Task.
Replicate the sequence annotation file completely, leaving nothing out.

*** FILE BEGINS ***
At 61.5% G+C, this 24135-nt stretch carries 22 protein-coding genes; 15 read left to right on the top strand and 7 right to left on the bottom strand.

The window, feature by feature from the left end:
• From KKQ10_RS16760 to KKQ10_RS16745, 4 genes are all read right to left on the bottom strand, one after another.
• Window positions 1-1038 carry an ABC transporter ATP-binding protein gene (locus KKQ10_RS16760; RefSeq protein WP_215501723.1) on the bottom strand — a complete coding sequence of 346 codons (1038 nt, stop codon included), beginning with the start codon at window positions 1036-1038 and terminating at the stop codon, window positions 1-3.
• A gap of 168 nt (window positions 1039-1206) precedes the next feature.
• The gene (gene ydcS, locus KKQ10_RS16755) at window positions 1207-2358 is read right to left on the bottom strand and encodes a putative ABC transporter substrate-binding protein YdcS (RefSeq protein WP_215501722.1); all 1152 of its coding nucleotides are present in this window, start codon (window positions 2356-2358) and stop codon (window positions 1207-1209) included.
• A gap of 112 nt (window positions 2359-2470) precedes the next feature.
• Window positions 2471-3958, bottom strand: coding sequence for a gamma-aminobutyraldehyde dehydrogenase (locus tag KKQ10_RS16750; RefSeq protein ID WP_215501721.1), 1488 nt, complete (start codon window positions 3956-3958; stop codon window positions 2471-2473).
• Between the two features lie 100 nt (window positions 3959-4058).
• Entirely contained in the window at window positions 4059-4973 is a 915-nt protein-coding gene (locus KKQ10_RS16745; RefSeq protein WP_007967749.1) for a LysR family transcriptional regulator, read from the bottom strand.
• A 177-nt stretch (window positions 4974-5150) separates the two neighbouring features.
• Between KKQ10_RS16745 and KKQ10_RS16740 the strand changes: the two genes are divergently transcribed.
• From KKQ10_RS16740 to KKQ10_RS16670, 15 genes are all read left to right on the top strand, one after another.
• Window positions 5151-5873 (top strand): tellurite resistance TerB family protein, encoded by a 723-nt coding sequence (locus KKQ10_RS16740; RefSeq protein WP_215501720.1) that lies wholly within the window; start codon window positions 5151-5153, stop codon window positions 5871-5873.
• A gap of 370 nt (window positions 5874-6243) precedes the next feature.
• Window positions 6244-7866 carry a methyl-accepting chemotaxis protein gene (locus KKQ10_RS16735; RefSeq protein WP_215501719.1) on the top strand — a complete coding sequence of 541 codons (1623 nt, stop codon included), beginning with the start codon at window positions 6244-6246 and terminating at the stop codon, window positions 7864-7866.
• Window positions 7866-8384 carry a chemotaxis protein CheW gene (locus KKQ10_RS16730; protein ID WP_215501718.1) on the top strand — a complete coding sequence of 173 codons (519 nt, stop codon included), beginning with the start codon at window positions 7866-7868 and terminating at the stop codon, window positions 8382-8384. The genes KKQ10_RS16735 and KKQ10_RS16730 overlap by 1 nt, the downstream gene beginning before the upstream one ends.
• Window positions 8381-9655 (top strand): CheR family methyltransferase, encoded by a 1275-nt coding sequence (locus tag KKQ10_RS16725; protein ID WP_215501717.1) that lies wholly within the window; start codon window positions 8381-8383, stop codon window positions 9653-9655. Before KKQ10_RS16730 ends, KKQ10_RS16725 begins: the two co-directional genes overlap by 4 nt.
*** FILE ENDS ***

At 61.5% G+C, this 24135-nt stretch carries 22 protein-coding genes; 15 read left to right on the top strand and 7 right to left on the bottom strand.

The window, feature by feature from the left end:
• From KKQ10_RS16760 to KKQ10_RS16745, 4 genes are all read right to left on the bottom strand, one after another.
• Window positions 1-1038 carry an ABC transporter ATP-binding protein gene (locus KKQ10_RS16760; RefSeq protein WP_215501723.1) on the bottom strand — a complete coding sequence of 346 codons (1038 nt, stop codon included), beginning with the start codon at window positions 1036-1038 and terminating at the stop codon, window positions 1-3.
• A gap of 168 nt (window positions 1039-1206) precedes the next feature.
• The gene (gene ydcS, locus KKQ10_RS16755) at window positions 1207-2358 is read right to left on the bottom strand and encodes a putative ABC transporter substrate-binding protein YdcS (RefSeq protein WP_215501722.1); all 1152 of its coding nucleotides are present in this window, start codon (window positions 2356-2358) and stop codon (window positions 1207-1209) included.
• A gap of 112 nt (window positions 2359-2470) precedes the next feature.
• Window positions 2471-3958, bottom strand: coding sequence for a gamma-aminobutyraldehyde dehydrogenase (locus tag KKQ10_RS16750; RefSeq protein ID WP_215501721.1), 1488 nt, complete (start codon window positions 3956-3958; stop codon window positions 2471-2473).
• Between the two features lie 100 nt (window positions 3959-4058).
• Entirely contained in the window at window positions 4059-4973 is a 915-nt protein-coding gene (locus KKQ10_RS16745; RefSeq protein WP_007967749.1) for a LysR family transcriptional regulator, read from the bottom strand.
• A 177-nt stretch (window positions 4974-5150) separates the two neighbouring features.
• Between KKQ10_RS16745 and KKQ10_RS16740 the strand changes: the two genes are divergently transcribed.
• From KKQ10_RS16740 to KKQ10_RS16670, 15 genes are all read left to right on the top strand, one after another.
• Window positions 5151-5873 (top strand): tellurite resistance TerB family protein, encoded by a 723-nt coding sequence (locus KKQ10_RS16740; RefSeq protein WP_215501720.1) that lies wholly within the window; start codon window positions 5151-5153, stop codon window positions 5871-5873.
• A gap of 370 nt (window positions 5874-6243) precedes the next feature.
• Window positions 6244-7866 carry a methyl-accepting chemotaxis protein gene (locus KKQ10_RS16735; RefSeq protein WP_215501719.1) on the top strand — a complete coding sequence of 541 codons (1623 nt, stop codon included), beginning with the start codon at window positions 6244-6246 and terminating at the stop codon, window positions 7864-7866.
• Window positions 7866-8384 carry a chemotaxis protein CheW gene (locus KKQ10_RS16730; protein ID WP_215501718.1) on the top strand — a complete coding sequence of 173 codons (519 nt, stop codon included), beginning with the start codon at window positions 7866-7868 and terminating at the stop codon, window positions 8382-8384. The genes KKQ10_RS16735 and KKQ10_RS16730 overlap by 1 nt, the downstream gene beginning before the upstream one ends.
• Window positions 8381-9655 (top strand): CheR family methyltransferase, encoded by a 1275-nt coding sequence (locus tag KKQ10_RS16725; protein ID WP_215501717.1) that lies wholly within the window; start codon window positions 8381-8383, stop codon window positions 9653-9655. Before KKQ10_RS16730 ends, KKQ10_RS16725 begins: the two co-directional genes overlap by 4 nt.